In the beginning of this experiment, box turtles were captured from areas inside the Lovett School campus in several different valleys. In total, 77 turtles (34 female, 40 male) were found in 7 different valleys. When a turtle was found, it was carried back to the lab, where a baseline data sheet was written and completed. During this time, the turtle was kept in a tub with dirt, foliage, and food for a week while the researchers recorded baseline data for the turtle. The turtle was first sexed by looking at the color of the eyes (males have red rings in the eyes, females have brown), and by looking at the concavity of the plastrons (males have concave plastrons so that they can mount females, and females have flat plastrons). The length, width, and depth of the turtle was measured in centimeters. The turtles weight was measured in grams by putting the individual turtle on a scale upside down so that it would not climb off. The valley of the turtle was recorded and the actual location where it was found was written down so that the researches could put the turtle back as close as possible to its home location. Descriptions of the turtle’s injuries, significant markings, and coloring of it’s shell was taken. The turtle was then compared to pictures of other turtles to see if the turtle had been captured before, and if it had, then the baseline data was added to the current information. If the turtle had not been captured before, then the turtle was named and a new set of data started to be recorded.
Once the data for the turtle was sufficiently collected and recorded, the turtles were cleaned off so that no dirt or debris was on the turtle’s shell. Then, a radio transmitter was attached to the turtles back shell so that it could be found repeatedly throughout the experiment. First, Velcro with adhesive material on the bottom was attached to the back shell of the turtle, towards its tail. The other Velcro was then wrapped around the radio transmitter so that the two sides of the Velcro could attach easily. The transmitter was then attached to the turtle, but not in a very secure manner. Next, camouflaged duct tape was applied to the transmitter on the turtle tightly so that the transmitter was reinforced. The tape and Velcro was applied so that the turtle did not have any walking impairments. Then, the turtles were placed back into the valley as close to where they were found as possible. After a week of being in the wilderness, the researchers went out and used radio telemetry to find the turtle. Once the turtle was found, the date, time, and location of the turtle was recorded in a Telemetry Data Sheet. A flag was then tied around a tree or other stationary object that would indicate exactly where the turtle was found. The date and number of the find were written on the flag.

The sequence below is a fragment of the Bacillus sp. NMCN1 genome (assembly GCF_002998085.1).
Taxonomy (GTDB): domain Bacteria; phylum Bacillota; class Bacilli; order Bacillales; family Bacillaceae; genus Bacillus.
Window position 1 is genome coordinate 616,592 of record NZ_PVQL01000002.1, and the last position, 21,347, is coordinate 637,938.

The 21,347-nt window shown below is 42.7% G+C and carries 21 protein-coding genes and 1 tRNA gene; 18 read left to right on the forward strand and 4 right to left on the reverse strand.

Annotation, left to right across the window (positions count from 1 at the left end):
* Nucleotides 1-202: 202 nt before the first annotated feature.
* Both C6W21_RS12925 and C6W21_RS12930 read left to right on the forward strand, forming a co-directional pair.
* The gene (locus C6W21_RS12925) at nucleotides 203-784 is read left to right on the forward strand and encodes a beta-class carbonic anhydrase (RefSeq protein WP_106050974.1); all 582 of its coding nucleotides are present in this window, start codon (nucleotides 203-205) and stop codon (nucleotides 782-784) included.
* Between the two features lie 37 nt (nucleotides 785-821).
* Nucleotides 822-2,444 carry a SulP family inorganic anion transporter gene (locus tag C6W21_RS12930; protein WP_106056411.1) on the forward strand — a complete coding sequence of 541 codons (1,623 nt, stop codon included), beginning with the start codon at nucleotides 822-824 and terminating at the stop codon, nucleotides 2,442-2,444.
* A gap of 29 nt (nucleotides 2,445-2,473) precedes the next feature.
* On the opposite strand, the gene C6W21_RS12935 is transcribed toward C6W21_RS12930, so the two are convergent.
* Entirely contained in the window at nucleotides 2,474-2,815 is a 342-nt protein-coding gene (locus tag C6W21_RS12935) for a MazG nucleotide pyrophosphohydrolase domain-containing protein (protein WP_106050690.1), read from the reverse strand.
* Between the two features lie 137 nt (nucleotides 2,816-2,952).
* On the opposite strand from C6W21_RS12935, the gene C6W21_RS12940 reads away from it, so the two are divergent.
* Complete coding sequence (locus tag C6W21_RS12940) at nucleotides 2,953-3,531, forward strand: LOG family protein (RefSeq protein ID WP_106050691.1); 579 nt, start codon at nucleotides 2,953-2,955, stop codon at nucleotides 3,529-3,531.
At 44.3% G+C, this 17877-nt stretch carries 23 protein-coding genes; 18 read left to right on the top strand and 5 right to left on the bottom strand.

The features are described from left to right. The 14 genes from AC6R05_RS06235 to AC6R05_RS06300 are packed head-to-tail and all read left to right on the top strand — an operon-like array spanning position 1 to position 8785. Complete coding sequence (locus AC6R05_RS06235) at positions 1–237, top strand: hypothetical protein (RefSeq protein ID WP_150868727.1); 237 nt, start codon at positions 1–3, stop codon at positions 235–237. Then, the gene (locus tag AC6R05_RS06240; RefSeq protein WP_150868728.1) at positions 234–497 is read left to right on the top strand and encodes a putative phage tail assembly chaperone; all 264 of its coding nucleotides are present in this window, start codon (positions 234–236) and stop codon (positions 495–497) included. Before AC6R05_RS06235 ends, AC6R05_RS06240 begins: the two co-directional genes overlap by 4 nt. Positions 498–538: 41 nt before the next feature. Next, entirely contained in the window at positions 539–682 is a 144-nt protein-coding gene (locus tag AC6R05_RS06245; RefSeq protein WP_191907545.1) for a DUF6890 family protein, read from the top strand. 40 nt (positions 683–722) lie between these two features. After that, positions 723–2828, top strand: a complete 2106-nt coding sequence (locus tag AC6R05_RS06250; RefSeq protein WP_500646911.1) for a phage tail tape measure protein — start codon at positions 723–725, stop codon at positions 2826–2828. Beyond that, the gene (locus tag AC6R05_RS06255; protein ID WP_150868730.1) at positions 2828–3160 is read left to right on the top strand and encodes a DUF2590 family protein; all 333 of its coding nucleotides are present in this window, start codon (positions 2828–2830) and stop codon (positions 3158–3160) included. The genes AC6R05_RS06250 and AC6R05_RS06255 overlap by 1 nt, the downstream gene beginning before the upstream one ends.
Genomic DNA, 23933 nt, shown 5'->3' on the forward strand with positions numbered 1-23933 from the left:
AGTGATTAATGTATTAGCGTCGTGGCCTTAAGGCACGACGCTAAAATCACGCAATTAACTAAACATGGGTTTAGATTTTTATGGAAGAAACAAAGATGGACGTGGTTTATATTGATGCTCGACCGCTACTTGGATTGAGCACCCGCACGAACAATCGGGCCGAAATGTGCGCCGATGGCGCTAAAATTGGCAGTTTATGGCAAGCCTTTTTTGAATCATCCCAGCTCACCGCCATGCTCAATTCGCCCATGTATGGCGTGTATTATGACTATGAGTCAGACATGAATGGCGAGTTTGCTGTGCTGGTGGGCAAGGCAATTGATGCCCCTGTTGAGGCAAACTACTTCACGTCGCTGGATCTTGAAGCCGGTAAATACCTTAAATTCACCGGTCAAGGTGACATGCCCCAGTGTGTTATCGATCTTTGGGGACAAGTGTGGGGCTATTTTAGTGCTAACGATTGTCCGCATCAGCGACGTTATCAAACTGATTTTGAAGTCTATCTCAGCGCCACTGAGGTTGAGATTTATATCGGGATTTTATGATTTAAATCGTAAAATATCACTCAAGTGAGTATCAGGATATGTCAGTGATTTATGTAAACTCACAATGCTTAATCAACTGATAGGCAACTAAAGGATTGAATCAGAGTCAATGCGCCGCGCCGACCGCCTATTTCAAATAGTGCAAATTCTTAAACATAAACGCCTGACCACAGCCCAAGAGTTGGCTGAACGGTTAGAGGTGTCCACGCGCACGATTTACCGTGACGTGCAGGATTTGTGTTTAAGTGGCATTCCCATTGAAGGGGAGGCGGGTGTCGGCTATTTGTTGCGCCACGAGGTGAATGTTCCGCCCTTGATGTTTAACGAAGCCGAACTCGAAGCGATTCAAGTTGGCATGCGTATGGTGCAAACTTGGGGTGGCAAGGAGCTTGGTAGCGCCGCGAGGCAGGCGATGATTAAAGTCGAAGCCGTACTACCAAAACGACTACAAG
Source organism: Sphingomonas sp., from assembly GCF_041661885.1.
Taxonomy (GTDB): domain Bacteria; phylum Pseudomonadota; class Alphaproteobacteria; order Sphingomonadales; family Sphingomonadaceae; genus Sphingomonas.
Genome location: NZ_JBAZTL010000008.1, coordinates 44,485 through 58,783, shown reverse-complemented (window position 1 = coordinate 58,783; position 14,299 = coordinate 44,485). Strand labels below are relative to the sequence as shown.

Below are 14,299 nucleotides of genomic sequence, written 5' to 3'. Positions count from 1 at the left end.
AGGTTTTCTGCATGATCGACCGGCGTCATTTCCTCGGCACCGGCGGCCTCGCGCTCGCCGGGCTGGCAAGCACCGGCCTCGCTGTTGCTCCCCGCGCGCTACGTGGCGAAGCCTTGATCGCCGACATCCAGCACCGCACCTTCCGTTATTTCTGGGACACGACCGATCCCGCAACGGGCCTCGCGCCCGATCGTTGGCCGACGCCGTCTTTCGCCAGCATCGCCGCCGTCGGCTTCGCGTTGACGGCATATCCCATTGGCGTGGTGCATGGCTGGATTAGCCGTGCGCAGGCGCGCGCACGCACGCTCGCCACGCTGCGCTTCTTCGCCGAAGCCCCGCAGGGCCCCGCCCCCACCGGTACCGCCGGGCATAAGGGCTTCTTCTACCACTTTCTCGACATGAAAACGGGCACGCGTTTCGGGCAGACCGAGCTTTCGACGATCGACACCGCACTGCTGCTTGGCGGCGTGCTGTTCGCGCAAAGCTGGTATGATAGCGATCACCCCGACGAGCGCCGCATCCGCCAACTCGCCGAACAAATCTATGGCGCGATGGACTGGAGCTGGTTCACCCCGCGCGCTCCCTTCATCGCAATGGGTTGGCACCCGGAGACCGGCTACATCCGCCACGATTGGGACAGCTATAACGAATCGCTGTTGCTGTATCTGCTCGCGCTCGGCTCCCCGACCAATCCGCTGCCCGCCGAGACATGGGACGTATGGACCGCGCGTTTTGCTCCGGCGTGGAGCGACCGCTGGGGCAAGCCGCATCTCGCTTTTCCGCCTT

After 12 finds, approximately one week apart, the tape, Velcro, and transmitter were removed from the turtle and it was returned to its natural environment. Researchers then went back into the valley and recorded on a map where every single turtle find was by using the identifying flags. Notable landmarks, trees, and infrastructure were also recorded on the map so that the map could be as accurate as possible. Once the locations of the finds were marked down, the identifying flags were removed from the trees and thrown away. All human waste that could have been in the valleys was also removed. The turtle’s home range acreage was then measured on the map and recorded with the rest of the turtle’s baseline data.
The materials used were tubs that housed the turtles while baseline data was recorded, baseline data sheets, radio transmitters, receivers, antennas, Velcro, duct tape, identifying flags, and lots of bug spray.
The data collected during the study are classified as either observations or simply as numerical information. Observations do not involve any numbers and give us information such as movement patterns, general diet, and habitat preference. The numerical information tells us information involving numbers such as the number of box turtles that have been captured in Lovett, weight, length, width, and the size of home ranges. Both classifications of the data collected tell us different things.
The observations gave us important information that the numbers alone could not tell us. Observing the box turtle gave us a better understanding of their behavior within its home range. By observing our box turtle in its home range we were able to figure out how it acted within its area and what different kinds of food sources are available in the area It also allows us to understand what is specifically causing box turtles to be healthy or to be damaging.
The numerical information gave us the physical characteristics of the box turtles within Lovett’s campus. The average male length is 12.3 centimeters long while the average female length is about 11.51 centimeters long. According to the Virginia Herpetological Society, the average length of box turtles is between 11.5 - 15.2 centimeters, indicating that the box turtles at Lovett are relatively healthy as they are within the average length. The average male weight is around 368.5 grams while the average female weight is around 346.8 grams. This information is important because it tells us information on the well-being and the overall physical health of the box turtles.
During the study, 40 males and 34 females were captured. This is a healthy amount of box turtles because they are neither overpopulated or scarce. Overpopulation can lead to a scarcity in the amount of food available, and a low population has the potential to be exterminated in the event of disease or predation. The ratio of males to females is close to one. The average size for a Lovett turtle’s home range is 0.7526 acres. The largest home range measured was Latisha’s, at 1.63 acres. The smallest is that of Biggie Smalls, with a home range of .02 acres. The variance in home range size is 1.61 acres. This shows that there is a wide range of home range sizes for each individual box turtle.
Using the population/recapture equation in Figure 2.1, we can accurately predict that there are about 194 turtles on campus property. Using this data, we can draw conclusions about the environment that these animals live in. Judging by the large number of turtles predicted to living in Lovett’s habitat, we know that this habitat is suitable enough for living. There is enough evidence to show that the turtles have ample food, water, and shelter to steadily grow their population.